This whole "weekly update" thing has ended up being far more draining that I'd expected, especially when I spent last weekend clicking through three different Tokimeki Memorial games to write this post on the numerous hidden shooter minigames - and I'm not even done with it! Regardless, please accept this super update for the missed week. If it happens again just chalk it up to me taking a break and actually playing video games for a change.
So anyway, I'm surprised we haven't had an article on Gitaroo Man yet, but here it is. It heralds back to the pre-Guitar Hero/Rock Band era of rhythm games, when they were all following in the footsteps of Parappa the Rappa. It was made by iNiS, the same guys who made the (even better) Ouendan/Elite Beat Agents series for the DS, which I started on article for three years ago and never finished. Some day! Also up is a look at Lagrange Point, an early 90s Famicom RPG published by Konami that's one of the most technically advanced games on the system, as it was developed to compete with the 16-bit games of the time. It's hard to shake the feeling that it's sort of a Phantasy Star ripoff, but it's impressive nonetheless. Trio the Punch is a bizarre Data East arcade game that's often referenced when talking about cracked out Japanese games, and now you can find out why. Fighter's Destiny is another one of those off-brand 3D fighters that no one really remembers that brings plenty of unique mechanics to the table. Lattice 200EC7 is a strange rail shooter for the PSOne, and Lucidity is an artsy side scrolling platformer published by LucasArts, of all people. Part 2 of the 21st Century Pinball article is up too.
The Spotlight Article is Knights in the Nightmare, to flesh out the Sting article. It's long overdue, and it highlights why I don't like to do company features anymore, unless they're defunct. When I initially wrote it like 4-ish years ago, I was all excited and into Yggdra Union, but Knights in the Nightmare is practically incomprehensible (though the review does a good job of explaining it) and Atlus has refused to localize the numerous spinoffs and sequels that Sting has developed since. They did release Hexyz Force, another of their titles which assumedly flopped, but that's not covered as of yet. So if you're into these types of games and want to help expand article, please drop me a line!. And Your Weekly(-ish) Kusoge is Noby Noby Boy, Keita Takahashi's follow-up of sorts to Katamari Damacy. The critical opinion at large seems to enjoy it for its cutesiness despite it being little more than a tech demo, but we are not so generous, and the (unintentional?) sexual metaphors are beyond silly. The Jackie Chan article has also been updated to include a bit about a Famiclone endorsed by the martial arts superstar back in the day.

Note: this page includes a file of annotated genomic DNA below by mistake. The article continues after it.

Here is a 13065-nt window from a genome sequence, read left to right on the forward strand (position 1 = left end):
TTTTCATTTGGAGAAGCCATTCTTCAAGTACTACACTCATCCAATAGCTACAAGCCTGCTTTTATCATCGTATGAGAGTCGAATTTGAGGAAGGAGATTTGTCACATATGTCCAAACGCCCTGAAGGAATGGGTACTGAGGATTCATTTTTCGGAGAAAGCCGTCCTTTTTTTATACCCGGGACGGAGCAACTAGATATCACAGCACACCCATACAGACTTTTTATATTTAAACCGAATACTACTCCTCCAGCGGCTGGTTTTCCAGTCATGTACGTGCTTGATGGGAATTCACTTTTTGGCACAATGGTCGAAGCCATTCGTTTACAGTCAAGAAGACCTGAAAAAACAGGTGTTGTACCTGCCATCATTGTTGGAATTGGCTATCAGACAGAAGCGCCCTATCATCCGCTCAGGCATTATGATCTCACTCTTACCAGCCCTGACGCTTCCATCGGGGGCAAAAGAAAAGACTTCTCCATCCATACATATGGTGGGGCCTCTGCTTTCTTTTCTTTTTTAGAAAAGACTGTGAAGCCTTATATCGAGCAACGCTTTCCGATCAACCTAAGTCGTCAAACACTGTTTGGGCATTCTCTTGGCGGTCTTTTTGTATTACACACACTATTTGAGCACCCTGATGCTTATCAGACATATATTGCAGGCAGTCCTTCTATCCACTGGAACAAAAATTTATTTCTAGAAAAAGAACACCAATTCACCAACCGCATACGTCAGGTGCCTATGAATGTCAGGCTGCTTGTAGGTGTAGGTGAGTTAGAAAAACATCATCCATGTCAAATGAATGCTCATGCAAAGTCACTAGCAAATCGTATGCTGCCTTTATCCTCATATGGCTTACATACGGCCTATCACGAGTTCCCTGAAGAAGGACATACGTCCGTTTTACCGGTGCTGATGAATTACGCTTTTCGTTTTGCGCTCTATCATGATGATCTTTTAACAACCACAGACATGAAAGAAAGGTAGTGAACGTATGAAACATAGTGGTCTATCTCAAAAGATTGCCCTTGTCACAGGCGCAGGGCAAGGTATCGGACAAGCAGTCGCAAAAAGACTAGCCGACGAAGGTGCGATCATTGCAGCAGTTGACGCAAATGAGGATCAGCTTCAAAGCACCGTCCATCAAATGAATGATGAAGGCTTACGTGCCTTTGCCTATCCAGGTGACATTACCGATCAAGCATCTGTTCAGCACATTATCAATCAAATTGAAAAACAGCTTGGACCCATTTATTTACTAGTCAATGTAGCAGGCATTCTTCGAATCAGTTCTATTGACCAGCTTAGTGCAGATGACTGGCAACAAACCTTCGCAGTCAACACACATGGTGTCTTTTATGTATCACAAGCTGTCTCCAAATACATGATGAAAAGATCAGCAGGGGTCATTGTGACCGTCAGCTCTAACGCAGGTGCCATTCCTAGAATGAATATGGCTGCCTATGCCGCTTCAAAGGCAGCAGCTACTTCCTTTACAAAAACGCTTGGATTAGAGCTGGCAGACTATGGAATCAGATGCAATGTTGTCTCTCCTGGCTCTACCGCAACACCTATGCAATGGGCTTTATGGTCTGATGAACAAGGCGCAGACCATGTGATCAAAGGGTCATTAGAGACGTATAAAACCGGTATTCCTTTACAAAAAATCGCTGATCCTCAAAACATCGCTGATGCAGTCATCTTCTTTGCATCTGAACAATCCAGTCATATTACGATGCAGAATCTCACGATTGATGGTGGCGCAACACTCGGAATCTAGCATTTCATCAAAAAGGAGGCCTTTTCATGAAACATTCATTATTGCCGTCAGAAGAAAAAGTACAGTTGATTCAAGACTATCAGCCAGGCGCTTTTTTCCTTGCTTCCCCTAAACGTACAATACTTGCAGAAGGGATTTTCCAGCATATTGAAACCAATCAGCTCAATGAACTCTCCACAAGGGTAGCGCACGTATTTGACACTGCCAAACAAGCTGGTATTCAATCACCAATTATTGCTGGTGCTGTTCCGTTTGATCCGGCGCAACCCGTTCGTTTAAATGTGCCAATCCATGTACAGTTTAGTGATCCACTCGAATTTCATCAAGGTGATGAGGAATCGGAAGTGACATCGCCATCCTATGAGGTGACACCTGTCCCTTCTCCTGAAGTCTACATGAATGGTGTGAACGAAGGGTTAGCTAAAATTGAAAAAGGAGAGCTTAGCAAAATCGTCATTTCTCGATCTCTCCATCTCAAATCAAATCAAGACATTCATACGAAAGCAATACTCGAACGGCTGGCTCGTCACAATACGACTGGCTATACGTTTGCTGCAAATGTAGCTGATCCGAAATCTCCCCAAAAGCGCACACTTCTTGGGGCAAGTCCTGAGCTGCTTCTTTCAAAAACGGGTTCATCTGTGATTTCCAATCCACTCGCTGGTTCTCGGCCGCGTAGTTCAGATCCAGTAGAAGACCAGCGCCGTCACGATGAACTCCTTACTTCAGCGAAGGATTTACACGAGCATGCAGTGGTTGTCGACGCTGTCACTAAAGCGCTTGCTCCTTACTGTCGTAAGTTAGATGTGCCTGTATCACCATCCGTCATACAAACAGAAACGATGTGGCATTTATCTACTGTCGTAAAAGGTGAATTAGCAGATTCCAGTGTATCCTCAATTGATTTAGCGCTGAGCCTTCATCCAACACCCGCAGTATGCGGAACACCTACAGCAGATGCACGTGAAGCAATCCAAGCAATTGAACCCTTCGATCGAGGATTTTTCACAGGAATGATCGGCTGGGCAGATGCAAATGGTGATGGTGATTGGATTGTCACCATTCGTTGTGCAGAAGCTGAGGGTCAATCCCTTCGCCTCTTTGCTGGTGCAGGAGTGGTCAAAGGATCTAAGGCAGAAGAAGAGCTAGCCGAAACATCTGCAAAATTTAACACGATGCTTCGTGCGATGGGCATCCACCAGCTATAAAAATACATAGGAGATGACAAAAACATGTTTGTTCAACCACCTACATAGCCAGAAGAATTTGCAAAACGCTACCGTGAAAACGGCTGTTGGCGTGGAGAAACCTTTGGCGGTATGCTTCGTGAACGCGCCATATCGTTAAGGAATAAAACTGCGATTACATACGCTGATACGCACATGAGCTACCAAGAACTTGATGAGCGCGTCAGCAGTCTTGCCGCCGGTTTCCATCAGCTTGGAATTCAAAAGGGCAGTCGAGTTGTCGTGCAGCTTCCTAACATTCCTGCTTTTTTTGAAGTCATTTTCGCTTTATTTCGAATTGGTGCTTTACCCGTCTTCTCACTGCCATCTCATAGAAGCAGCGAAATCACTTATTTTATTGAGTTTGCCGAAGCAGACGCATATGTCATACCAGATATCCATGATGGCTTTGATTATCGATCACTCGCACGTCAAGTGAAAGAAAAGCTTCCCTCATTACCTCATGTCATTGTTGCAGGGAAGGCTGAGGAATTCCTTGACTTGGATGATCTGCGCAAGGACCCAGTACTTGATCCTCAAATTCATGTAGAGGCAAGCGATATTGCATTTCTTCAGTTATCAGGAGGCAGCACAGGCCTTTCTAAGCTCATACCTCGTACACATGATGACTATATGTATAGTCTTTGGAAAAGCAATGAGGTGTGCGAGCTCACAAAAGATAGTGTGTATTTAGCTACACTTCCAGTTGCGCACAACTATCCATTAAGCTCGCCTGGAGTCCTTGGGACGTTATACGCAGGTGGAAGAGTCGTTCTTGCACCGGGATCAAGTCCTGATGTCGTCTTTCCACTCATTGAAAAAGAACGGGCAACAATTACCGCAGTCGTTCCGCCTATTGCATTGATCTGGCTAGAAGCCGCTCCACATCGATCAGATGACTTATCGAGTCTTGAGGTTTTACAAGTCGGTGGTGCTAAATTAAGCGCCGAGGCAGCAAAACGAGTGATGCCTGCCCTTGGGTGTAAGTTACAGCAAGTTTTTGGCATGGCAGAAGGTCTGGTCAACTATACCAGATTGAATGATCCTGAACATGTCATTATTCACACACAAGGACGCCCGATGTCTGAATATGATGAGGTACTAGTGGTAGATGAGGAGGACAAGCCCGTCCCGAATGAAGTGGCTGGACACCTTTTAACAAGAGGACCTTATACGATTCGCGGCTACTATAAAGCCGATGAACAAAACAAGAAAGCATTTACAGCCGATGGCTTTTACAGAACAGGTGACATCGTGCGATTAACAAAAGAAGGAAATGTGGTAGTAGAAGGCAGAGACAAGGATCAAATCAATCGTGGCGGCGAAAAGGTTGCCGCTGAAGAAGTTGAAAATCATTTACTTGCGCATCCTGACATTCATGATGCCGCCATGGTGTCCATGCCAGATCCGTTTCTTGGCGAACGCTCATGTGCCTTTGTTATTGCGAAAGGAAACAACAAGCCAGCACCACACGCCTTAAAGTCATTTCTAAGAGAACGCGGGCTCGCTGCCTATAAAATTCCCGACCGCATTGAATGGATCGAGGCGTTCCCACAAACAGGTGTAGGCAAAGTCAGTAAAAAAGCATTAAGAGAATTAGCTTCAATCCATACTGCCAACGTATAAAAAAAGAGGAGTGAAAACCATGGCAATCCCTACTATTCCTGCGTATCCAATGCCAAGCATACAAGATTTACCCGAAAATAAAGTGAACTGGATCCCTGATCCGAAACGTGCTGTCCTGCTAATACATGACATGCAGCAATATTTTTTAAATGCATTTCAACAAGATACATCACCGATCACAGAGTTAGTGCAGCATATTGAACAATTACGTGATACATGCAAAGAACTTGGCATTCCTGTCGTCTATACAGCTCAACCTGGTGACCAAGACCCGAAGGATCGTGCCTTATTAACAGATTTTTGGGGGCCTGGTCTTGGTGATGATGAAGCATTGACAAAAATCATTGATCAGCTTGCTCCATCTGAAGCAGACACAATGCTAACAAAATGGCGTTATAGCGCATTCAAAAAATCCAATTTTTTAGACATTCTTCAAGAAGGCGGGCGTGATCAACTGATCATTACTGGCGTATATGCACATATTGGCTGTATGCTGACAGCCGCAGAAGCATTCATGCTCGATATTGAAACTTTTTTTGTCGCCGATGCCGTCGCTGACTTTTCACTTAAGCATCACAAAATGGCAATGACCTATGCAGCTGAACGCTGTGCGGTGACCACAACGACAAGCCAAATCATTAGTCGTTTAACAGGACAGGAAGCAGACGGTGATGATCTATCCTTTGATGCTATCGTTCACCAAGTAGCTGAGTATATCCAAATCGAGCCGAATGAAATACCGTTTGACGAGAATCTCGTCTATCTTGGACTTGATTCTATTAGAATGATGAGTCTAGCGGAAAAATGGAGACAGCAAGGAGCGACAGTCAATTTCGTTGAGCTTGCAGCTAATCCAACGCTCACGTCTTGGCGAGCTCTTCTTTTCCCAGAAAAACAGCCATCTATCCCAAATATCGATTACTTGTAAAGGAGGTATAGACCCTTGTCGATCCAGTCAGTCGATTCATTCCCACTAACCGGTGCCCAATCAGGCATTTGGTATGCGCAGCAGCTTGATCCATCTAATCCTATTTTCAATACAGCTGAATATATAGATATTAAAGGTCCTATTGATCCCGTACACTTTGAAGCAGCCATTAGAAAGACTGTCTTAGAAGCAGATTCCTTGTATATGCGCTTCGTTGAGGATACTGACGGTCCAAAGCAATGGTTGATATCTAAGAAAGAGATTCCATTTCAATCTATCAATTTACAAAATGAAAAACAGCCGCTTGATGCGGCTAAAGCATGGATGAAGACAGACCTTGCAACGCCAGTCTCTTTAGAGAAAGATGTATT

Also, as noted below, Amazon dropped the price of The Guide to Classic Graphic Adventures to $19.44. I don't actually decide when/if this goes on sale, and I don't know whether it's temporary or permanent, so if you've been on the fence for a physical copy, this is the best time! You can read some reviews over at Kotaku and Richard Cobbett's site. It misses the free shipping threshold now, but they've got some good deals this week, including The Witcher 2 for $37, Alice: Madness Returns for $40 ($30 for the PC), and L.A. Noire for $40.